Weekly Bond Update: EM on the brink, asset allocation key
- EM challenged by strong dollar, lower commodities, high valuations
- US no longer a safe-haven as Trump pulls out of globalisation consensus
- Investors seeking an alternative to volatile equities should consider bonds
By Althea Spinozzi
Brazil, Russia, India, and China – the 'BRICs' – have been the mantra over the past 15 years. The term 'BRIC' was coined by former Goldman Sachs asset management chair Jim O’Neil in 2001 and since then these countries have seen exponential growth even though they were affected by episodes of volatility.
Emerging markets in general have been benefiting from tighter central bank policies over the past few years and have broadly exceeded expectations. Of late, however, investors have grown increasingly bearish as EM fund inflows slow down.
The reality is that EM are challenged by three specific factors: a strong US dollar, low commodity prices, and high valuations.
Even though the US dollar has lost 11% against the euro since the beginning of the year, the dollar continues to be well above its 2014 levels and despite political uncertainties in Washington, the US economy is increasingly robust, pointing to the fact that the USD is not likely to return to its 2013-2014 levels.
A strong US dollar combined with increasingly hawkish policy and interest rate hikes from developed market central banks might prove deadly for many EM companies and governments that have taken advantage of favourable market conditions in order to finance their ongoing operations in USD.
Commodity prices are proving to be a trap as well. As a matter of fact, many emerging countries are heavily dependent on commodity exports and even though it looks as if commodity prices are going to marginally recover in 2018, prices will still be below the levels seen at the beginning of 2014.
Lastly, higher asset valuations in both the bond and stock markets has pushed many investors to look beyond their comfort zones to find higher-yielding opportunities in emerging countries. This flow has further swelled the value of these assets, making the overall space “expensive”.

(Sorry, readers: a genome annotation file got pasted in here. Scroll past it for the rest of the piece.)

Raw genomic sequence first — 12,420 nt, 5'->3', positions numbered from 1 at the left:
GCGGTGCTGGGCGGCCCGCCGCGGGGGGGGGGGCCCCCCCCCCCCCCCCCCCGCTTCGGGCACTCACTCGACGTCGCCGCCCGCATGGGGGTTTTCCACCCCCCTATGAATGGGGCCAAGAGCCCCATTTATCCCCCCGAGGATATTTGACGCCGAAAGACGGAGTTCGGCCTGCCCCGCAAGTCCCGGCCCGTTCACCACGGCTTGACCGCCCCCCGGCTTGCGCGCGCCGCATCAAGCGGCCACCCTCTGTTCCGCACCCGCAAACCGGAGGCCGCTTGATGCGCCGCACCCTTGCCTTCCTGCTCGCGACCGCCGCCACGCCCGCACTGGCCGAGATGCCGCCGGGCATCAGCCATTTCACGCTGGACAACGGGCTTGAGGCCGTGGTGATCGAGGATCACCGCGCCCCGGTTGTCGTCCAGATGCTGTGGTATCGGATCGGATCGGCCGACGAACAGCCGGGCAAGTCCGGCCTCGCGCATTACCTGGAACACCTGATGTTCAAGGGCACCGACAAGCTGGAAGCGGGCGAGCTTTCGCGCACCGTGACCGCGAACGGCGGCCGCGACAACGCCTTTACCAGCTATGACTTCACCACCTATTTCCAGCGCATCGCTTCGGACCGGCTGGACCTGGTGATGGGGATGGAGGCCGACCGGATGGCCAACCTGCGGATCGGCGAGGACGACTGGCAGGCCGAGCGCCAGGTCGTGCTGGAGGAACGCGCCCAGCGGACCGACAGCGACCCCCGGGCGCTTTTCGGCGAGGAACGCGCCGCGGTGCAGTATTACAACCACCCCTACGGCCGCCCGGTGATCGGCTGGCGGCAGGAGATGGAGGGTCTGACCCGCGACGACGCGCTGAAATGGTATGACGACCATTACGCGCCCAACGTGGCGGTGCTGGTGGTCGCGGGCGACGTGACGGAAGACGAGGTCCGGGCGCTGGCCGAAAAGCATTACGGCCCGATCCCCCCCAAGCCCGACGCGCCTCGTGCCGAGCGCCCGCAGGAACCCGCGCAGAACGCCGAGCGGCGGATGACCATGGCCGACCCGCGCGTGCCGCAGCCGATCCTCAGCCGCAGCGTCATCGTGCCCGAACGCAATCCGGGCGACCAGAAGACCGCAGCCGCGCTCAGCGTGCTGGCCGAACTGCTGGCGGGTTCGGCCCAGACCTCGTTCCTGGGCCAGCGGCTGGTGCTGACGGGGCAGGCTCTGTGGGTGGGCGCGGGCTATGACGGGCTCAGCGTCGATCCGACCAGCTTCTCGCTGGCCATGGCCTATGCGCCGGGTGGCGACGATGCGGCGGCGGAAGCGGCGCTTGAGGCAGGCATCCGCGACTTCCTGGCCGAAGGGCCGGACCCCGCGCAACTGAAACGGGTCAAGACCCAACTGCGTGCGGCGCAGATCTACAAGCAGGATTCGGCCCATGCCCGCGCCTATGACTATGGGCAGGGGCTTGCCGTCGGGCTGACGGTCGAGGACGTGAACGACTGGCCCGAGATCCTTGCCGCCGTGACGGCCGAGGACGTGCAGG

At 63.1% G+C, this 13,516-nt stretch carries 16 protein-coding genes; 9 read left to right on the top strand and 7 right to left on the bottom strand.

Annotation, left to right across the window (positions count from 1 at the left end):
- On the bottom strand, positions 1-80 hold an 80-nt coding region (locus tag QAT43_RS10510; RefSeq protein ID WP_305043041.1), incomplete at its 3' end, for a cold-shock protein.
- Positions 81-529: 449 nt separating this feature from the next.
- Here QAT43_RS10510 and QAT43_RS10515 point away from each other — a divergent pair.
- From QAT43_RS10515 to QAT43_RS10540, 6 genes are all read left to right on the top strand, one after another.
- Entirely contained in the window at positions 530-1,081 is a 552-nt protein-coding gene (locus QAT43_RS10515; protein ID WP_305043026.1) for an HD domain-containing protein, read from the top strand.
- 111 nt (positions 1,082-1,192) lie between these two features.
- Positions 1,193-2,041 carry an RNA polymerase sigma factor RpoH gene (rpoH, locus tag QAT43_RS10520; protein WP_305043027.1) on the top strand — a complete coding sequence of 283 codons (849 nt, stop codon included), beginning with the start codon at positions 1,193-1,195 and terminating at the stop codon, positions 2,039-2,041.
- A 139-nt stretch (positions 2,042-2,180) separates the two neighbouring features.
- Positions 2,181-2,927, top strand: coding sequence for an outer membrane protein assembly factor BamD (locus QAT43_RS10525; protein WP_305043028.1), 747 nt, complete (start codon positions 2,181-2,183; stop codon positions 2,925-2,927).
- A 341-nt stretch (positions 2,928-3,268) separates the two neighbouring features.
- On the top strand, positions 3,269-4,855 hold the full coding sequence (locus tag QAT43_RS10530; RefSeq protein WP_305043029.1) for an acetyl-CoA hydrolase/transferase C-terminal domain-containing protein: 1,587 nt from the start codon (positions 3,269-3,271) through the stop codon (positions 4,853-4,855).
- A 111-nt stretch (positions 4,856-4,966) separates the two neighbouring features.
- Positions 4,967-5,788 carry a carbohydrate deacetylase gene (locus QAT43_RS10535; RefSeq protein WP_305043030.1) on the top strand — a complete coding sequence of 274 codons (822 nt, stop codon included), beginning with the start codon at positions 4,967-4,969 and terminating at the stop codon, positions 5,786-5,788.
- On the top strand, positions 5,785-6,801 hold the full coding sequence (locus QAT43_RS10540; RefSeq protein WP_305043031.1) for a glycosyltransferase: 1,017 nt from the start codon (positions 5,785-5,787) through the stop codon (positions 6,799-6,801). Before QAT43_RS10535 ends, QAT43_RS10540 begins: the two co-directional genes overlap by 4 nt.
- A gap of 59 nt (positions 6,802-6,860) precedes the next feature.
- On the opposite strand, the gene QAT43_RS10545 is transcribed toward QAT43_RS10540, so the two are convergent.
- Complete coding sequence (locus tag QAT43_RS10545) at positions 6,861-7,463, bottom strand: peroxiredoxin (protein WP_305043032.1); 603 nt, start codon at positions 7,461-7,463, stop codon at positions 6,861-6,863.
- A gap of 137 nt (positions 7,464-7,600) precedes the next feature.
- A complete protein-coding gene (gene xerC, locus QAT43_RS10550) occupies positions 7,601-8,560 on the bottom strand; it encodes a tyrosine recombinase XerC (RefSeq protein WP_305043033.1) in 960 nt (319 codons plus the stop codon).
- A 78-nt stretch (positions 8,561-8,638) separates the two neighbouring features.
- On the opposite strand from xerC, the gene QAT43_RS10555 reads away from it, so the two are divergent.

An expensive space
In order to understand how EM grew so expensive, one can look at the the USD-denominated government bond issued by China last week where Beijing was able to place five- and 10-year government bonds at +15bps and +25bps over the Treasuries.
Adding to the above, EM political uncertainty might pose a still-bigger risk as we have seen in South Africa over the past few weeks; economic conditions are weak, and the political crisis is digging the country's economy even deeper. Consequently, yields rose last week and they will continue to be volatile as the African National Congress approaches and there is no clarity on the results.
In Russia, the financial sector is finally showing some weakness with Bank Otkritie looking for grounds to write off bonds due in April 2019. At the same time, Russian Standard Bank has commented that the bonds of Russian Standard Ltd. are not linked to the bank, making investors fear a possible default.
Investors are learning that the risks are as high abroad as they are at home. Even though the West has been able to limit losses following the 2008 crisis, and now is in the process of normalisation, today's “normal” will be different than it was pre-2008.